COVID 19: World COPD day marked during toughest year ever

COPD patients has a huge impact on affected patients.

By Democrat reporter

Today is World COPD Day (18 November) and in the year of the Covid pandemic, it’s never been a more important time to draw attention to this chronic lung condition.

Chronic Obstructive Pulmonary Disease (COPD) has a huge impact on affected patients and typically, a Covid diagnosis for these patients can be devastating.

NHSGGC Respiratory teams responded rapidly to the pandemic and have developed a series of novel interventions to support our COPD patients at home. These interventions have provided rapid access to experienced clinical staff to help deal with their condition in a safe and effective way during the Covid pandemic – with more than 2,500 referrals being responded to.

Consultant Dr David Anderson said: “2020 and the Covid pandemic have been a difficult year for everyone – but especially so for those with COPD. Our patients have found the last nine months particularly challenging.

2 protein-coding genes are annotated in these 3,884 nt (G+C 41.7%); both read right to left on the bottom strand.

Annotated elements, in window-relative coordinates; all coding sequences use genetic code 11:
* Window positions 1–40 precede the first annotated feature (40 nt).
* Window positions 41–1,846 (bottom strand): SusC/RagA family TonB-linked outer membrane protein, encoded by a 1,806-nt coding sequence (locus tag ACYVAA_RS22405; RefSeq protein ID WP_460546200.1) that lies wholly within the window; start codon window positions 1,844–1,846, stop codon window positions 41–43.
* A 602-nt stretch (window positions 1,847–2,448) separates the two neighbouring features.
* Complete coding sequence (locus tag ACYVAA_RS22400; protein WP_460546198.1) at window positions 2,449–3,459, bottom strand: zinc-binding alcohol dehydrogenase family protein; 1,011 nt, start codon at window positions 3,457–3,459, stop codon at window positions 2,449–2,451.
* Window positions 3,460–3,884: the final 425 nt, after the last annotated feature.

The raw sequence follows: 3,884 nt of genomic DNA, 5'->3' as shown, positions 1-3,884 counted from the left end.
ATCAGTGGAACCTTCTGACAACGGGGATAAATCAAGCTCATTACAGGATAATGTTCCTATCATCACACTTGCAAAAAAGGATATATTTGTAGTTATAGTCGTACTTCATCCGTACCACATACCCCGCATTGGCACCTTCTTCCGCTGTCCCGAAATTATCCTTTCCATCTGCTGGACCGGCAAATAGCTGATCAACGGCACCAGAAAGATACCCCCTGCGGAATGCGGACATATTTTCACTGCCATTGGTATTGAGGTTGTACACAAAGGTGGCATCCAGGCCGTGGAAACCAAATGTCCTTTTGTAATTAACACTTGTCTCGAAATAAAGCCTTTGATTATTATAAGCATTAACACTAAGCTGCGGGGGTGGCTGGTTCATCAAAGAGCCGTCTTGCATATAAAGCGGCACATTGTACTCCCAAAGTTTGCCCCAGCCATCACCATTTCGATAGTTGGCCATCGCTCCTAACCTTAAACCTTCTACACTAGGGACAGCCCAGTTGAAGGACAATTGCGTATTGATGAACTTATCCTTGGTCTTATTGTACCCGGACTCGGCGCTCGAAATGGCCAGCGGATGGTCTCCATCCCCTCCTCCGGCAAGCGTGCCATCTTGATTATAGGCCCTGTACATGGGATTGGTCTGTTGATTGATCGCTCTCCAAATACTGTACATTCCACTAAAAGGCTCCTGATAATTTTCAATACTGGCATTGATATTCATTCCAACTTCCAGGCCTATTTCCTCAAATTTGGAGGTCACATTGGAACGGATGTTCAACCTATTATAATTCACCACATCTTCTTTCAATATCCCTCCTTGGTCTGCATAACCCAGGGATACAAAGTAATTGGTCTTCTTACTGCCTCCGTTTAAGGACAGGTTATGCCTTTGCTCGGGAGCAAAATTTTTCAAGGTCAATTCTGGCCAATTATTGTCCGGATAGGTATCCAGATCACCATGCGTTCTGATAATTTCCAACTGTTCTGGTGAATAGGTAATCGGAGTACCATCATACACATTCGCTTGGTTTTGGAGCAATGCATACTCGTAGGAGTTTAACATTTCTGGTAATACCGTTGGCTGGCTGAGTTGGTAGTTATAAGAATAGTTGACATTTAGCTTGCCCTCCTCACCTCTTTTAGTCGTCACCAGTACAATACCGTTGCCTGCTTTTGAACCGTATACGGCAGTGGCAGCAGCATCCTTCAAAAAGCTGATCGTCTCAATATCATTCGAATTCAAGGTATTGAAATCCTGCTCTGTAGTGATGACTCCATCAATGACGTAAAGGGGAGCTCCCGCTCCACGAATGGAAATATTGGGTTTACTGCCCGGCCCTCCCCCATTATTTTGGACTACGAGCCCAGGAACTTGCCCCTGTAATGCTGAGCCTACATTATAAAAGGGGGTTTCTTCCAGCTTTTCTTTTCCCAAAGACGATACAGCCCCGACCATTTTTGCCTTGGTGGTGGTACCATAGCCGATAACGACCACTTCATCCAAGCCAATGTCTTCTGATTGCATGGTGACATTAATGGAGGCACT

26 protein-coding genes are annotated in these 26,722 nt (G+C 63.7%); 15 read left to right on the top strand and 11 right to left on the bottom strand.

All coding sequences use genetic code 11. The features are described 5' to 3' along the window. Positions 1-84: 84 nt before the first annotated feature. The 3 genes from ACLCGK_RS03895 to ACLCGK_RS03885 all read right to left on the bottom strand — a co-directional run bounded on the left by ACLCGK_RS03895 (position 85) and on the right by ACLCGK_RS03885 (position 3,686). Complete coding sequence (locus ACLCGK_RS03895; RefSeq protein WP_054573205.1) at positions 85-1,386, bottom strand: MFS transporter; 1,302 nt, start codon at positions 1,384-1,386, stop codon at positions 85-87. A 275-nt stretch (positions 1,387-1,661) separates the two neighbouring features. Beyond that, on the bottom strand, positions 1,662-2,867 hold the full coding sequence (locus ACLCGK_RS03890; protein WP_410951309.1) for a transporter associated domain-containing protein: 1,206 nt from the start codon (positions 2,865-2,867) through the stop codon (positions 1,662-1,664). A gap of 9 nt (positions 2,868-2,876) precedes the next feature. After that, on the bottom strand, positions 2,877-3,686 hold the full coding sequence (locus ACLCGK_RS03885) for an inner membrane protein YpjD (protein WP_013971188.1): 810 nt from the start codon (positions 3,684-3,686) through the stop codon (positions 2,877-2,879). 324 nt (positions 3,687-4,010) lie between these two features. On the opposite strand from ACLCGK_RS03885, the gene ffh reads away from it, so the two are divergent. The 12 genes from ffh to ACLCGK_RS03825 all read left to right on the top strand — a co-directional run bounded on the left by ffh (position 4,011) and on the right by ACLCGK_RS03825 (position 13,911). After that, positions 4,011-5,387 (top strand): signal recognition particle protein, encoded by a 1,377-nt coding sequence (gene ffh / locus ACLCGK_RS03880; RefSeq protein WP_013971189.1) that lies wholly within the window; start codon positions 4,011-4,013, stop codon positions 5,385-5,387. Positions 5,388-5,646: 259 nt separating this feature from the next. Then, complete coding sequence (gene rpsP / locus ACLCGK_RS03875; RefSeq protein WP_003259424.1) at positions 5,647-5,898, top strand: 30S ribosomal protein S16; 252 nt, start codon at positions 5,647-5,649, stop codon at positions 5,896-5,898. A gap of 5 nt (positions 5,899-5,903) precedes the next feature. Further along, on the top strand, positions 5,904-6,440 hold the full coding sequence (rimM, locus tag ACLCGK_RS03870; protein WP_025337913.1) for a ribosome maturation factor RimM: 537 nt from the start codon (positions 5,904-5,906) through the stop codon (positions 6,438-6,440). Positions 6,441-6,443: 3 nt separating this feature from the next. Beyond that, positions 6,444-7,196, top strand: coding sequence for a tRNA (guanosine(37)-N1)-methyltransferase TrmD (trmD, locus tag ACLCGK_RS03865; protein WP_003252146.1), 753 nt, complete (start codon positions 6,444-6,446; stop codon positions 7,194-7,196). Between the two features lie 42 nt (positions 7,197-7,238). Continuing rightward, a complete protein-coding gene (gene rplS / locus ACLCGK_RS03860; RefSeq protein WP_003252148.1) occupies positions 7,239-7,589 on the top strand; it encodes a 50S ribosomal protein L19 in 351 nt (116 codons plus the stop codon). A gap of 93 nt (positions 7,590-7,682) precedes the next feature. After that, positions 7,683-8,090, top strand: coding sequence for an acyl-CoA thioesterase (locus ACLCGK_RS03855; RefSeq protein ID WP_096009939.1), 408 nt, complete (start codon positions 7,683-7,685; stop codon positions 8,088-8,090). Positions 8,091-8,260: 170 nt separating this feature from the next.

“A large proportion of patients with COPD were asked to shield in the first months of the pandemic, in the knowledge that they would struggle if infected with Coronovirus. This has, in some cases resulted in deconditioning of patients where they have become so unfit, walking is an even bigger struggle now.

“Crucial therapies, such as pulmonary rehabilitation and access to clinical staff to deal with the condition, have been increasingly difficult as a result of Covid. This is why we have come up with a number of ways to address this including establishing and deploying a community respiratory response team. The team brought together experts from different fields, including nurses, physiotherapists, pharmacists, occupational therapists and support workers. This care for acute respiratory patients avoided patients being admitted to hospital.

“The objective was to provide a safe alternative to hospital admission for patients with COPD, providing oxygen support where required in the community and nursing homes. This also provided vital support to enable early discharge from hospital wards. In the first wave of the pandemic over 2500 referrals were received and patients were successfully treated in the community.”

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